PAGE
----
April 06, 2011
In both politics and sports fandom, the fundamental question is: “Whose side are you on?” Exploring who roots for whom affords perspective on the big questions of who is politically loyal to what, and why.
We can use some reality checks from sports because ever since the 1978 publication of Edward Said’s Orientalism, academia has possessed a readymade jargon for discussing who sides with whom that forestalls much actual thinking. As UCLA historian Russell Jacoby complains in “Bloodlust: Why we should fear our neighbors more than strangers” in The Chronicle of Higher Education, “A thousand, perhaps 10,000, scholars followed [Said] and have written about how “we” construct the “other,” or the stranger.”
Sports teams are blatant constructs, but they push on the open door of male enthusiasm for war parties. When I became a college football fan while listening to the 1965 USC-UCLA game, nobody had to construct an “other” for me. I was an excited but neutral six-year-old boy looking forward to choosing a team to cheer on with as much eagerness as a virgin awaits her suitors. When UCLA’s Gary Beban threw two touchdown bombs in the 4th quarter to come from behind and win 20-16, I swore lifelong loyalty to the Bruins.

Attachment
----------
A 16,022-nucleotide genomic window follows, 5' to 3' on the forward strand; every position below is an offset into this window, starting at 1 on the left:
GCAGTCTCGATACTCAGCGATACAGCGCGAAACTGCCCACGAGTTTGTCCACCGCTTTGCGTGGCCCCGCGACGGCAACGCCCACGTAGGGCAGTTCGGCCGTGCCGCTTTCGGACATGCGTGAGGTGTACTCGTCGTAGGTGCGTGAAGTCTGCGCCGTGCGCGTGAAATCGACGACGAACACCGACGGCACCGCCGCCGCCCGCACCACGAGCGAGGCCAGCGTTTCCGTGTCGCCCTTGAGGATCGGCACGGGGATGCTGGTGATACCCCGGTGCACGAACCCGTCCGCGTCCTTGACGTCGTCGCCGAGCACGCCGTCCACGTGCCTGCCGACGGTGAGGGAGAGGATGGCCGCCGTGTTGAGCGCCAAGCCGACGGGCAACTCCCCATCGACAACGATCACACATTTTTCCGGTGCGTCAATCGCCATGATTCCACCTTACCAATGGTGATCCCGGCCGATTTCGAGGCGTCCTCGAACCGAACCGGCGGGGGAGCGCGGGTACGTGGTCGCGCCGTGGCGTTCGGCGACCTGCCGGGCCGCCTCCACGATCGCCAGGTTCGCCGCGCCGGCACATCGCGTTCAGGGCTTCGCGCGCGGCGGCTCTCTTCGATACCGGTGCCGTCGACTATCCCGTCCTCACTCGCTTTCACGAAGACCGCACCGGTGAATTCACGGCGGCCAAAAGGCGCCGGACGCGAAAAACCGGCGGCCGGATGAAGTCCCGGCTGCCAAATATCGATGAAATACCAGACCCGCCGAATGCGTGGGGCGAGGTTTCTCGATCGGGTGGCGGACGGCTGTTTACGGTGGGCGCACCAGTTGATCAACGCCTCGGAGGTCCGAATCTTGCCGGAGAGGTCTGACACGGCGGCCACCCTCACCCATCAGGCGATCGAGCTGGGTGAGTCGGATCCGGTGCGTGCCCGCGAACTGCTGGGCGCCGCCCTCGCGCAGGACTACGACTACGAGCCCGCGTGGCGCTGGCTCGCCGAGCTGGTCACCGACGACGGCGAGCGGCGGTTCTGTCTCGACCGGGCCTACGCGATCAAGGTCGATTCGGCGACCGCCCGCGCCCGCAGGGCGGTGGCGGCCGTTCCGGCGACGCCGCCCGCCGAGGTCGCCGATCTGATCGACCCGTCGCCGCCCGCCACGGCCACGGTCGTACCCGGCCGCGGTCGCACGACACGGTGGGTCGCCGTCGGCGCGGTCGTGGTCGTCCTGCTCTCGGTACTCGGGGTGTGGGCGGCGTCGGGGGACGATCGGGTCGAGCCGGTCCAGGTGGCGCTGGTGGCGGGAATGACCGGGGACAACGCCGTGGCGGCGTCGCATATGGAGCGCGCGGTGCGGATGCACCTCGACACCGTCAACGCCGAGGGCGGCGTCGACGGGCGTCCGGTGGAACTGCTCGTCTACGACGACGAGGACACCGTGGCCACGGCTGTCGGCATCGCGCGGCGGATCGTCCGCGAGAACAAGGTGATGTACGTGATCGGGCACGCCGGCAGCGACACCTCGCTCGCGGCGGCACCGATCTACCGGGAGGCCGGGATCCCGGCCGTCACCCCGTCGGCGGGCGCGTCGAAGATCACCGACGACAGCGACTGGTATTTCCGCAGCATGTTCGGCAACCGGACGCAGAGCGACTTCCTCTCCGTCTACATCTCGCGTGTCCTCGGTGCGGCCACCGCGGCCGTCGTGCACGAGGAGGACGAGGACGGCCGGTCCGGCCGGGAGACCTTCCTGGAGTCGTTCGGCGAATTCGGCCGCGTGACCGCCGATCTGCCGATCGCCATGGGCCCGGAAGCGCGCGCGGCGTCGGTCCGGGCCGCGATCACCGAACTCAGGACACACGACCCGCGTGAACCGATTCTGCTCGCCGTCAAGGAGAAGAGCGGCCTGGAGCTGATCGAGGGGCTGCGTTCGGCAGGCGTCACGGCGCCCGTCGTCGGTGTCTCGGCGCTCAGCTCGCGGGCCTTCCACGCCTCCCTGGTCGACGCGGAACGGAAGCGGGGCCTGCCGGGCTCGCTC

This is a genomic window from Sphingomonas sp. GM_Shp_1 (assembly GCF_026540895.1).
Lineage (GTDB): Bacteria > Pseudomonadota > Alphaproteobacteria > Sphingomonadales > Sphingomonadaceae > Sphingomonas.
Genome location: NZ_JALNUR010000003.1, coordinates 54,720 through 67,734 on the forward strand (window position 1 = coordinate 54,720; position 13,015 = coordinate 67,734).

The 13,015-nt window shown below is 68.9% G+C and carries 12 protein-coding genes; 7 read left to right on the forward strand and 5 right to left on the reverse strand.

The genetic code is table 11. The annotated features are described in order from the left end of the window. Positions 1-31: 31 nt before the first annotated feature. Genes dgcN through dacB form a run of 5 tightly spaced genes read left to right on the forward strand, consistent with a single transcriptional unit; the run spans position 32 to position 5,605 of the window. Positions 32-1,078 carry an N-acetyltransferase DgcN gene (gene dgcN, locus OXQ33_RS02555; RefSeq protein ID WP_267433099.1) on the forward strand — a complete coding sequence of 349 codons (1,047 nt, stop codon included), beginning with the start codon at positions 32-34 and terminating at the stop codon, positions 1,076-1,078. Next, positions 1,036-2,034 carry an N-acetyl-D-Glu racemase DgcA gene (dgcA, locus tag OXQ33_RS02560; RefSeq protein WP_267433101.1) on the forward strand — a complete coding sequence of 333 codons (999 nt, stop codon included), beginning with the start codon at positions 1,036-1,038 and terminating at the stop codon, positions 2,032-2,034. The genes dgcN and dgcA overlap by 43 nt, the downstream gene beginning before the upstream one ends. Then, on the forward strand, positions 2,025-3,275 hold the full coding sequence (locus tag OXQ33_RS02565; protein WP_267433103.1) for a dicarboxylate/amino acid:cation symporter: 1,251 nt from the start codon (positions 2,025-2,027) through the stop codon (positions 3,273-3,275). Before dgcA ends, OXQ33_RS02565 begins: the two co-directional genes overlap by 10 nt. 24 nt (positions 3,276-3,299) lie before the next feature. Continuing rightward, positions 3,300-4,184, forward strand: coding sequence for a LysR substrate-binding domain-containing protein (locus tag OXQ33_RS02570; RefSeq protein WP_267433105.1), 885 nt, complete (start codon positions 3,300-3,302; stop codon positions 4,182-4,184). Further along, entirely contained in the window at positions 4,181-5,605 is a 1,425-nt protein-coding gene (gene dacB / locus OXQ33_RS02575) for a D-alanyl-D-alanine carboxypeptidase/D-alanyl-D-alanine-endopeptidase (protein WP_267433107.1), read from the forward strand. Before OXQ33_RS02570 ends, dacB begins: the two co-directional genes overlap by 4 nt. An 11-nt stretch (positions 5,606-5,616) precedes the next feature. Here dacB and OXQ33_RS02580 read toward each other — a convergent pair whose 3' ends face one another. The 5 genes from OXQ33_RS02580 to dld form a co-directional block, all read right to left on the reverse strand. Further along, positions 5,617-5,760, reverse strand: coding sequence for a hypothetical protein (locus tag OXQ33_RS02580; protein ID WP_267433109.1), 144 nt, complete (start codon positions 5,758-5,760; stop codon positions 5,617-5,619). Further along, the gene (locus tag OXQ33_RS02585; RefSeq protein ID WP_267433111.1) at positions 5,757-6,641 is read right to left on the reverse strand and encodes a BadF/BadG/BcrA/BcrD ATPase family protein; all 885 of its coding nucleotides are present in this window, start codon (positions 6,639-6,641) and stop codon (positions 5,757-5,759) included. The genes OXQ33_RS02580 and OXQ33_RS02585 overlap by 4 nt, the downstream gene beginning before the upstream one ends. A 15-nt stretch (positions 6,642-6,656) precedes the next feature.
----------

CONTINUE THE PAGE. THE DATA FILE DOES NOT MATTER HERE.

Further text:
Jacoby argues, contra Said, that obsession with the other “diverts attention from something less sexy: the familiar. For those concerned with strife and violence in the world…From Cain and Abel to the religious wars of the 16th and 17th centuries and the civil wars of our own age, it is not so often strangers who elicit hatred, but neighbors.”
Professor Jacoby’s post-postmodernism could use some sports sense. Why have there been more wars between France and Germany than, say, between Mongolia and Paraguay? For roughly the same reasons that UCLA plays USC more often than Florida: shorter commutes to the field and more to fight over (such as local bragging rights over the Alsace-Lorraine).
A basic concept of conflict organization Jacoby misses is relativistic concentricity. As Bedouin tribesmen say, I against my brother, my brother and I against our cousins, our extended family against the world. It took a lot of strife to knock innumerable Gallic and Teutonic communities together into the large states that could square off so memorably in 1870, 1914, and 1940.
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